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Intervention monitoring in paediatrics as a strategy to improve prescribing

By Nanna Christiansen, Alice Lo and Andrew Law

Abstract

Aim

To describe a system of regular intervention monitoring among paediatric patients and how the information is used to inform the content of different strategies aimed at improving prescribing practice.

Design

Pharmacist Interventions were recorded using an intervention form. The design was based on the 2006 Pharmaceutical Care Network Europe (PCNE) classification scheme. Subcategories for paediatric pharmacy use were developed and all interventions reviewed by a second pharmacist to ensure the validity of the results. A Microsoft Access database was developed for data collection and analysis. 

Subjects and setting

All paediatric inpatients at the Royal London Children’s Hospital were included. The hospital has 130 beds covering a wide range of tertiary specialties.

Results

In total 377 interventions were recorded over a six-month period. Most interventions (58 per cent) were due to dosing problems, where patients were dosed incorrectly for weight, age and indication. Errors in drug choice triggered 25 per cent of interventions and drug use 13 per cent. Within the latter two categories 41 per cent were caused by incorrect drug history reconciliation. Most interventions were deemed minor in severity, with 38 per cent classed as moderate and less than 1 per cent as major errors. The data collected informed the content of different strategies to improve prescribing practice, including intervention bulletins, tailoring of doctor induction and a prescribing test and training for pharmacy staff.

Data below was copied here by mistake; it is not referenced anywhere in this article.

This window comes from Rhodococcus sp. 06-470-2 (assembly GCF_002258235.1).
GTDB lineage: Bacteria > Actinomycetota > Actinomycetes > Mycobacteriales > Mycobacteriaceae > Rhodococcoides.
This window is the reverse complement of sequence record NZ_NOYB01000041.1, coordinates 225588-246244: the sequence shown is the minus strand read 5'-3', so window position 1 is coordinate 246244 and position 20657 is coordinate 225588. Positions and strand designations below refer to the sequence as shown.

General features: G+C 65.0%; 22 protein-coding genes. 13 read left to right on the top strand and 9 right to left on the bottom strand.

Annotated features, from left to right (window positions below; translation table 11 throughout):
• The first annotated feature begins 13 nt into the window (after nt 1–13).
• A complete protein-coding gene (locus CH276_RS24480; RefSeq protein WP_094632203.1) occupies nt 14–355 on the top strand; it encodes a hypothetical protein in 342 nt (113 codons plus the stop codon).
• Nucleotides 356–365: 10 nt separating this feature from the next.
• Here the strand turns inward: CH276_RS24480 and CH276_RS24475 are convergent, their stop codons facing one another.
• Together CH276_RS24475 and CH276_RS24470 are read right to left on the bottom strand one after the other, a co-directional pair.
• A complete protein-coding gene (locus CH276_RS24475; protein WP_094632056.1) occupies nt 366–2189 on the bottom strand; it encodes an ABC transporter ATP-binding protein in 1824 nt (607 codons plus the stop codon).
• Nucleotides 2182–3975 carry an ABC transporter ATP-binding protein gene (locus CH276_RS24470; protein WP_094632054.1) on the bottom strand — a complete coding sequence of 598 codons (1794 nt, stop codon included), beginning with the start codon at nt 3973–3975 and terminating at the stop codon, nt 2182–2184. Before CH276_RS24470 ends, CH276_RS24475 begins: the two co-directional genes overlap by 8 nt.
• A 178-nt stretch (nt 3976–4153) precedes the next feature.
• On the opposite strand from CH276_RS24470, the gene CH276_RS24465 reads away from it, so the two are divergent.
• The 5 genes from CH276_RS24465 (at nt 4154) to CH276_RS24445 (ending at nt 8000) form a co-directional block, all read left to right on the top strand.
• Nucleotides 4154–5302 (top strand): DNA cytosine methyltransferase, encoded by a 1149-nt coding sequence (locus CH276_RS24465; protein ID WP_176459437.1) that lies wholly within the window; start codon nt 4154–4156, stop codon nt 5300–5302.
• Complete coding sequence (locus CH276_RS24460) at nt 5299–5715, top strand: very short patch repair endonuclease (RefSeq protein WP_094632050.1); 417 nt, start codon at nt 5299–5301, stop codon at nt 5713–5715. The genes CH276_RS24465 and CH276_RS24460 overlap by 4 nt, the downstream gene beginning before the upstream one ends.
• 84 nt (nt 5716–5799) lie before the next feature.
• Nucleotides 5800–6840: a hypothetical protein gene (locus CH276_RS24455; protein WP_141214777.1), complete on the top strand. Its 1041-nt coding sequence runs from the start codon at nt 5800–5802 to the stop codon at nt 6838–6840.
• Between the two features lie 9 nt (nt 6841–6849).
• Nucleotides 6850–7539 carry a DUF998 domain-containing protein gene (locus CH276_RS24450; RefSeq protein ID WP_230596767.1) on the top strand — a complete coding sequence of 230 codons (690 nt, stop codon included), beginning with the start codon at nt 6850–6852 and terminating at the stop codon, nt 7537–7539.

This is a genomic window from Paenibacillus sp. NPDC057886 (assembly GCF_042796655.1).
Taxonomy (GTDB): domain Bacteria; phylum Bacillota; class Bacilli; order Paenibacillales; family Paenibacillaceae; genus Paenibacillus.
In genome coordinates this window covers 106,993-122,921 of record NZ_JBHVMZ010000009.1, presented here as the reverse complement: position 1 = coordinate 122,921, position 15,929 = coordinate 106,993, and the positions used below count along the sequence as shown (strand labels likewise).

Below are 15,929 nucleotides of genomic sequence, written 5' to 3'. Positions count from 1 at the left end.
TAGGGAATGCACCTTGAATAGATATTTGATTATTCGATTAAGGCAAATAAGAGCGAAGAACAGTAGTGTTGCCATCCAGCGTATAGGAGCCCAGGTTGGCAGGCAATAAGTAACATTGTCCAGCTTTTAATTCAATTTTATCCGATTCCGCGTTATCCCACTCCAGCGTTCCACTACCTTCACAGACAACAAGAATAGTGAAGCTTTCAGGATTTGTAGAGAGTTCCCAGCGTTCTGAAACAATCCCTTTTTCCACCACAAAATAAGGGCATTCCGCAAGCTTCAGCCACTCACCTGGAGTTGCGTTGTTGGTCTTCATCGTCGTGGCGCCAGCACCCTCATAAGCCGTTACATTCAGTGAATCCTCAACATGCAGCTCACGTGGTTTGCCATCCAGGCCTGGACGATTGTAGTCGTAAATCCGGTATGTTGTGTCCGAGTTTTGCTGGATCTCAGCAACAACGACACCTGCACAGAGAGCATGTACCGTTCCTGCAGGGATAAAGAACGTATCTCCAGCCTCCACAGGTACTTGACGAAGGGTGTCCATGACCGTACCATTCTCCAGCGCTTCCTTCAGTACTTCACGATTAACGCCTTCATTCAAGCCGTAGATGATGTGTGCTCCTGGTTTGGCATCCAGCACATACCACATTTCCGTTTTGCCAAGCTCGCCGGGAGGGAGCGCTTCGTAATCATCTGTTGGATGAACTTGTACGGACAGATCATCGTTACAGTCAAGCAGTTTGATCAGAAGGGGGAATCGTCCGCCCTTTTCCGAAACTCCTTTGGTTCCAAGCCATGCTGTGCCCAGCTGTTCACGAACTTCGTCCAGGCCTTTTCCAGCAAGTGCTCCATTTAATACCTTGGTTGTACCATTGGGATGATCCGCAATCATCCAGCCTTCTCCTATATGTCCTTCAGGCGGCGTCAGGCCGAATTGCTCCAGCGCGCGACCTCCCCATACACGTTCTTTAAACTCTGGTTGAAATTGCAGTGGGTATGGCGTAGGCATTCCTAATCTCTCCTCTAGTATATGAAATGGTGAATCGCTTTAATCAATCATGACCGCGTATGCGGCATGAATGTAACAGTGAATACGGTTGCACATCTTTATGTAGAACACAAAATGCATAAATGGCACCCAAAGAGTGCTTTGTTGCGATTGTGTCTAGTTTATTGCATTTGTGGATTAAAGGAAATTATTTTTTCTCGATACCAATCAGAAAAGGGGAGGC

Conclusion

The intervention form is a tool that is easy to use, which can provide valuable data to guide educational strategies and increase awareness of a variety of prescribing errors.

Citation: The Pharmaceutical Journal DOI: 10.1211/PJ.2013.11124898

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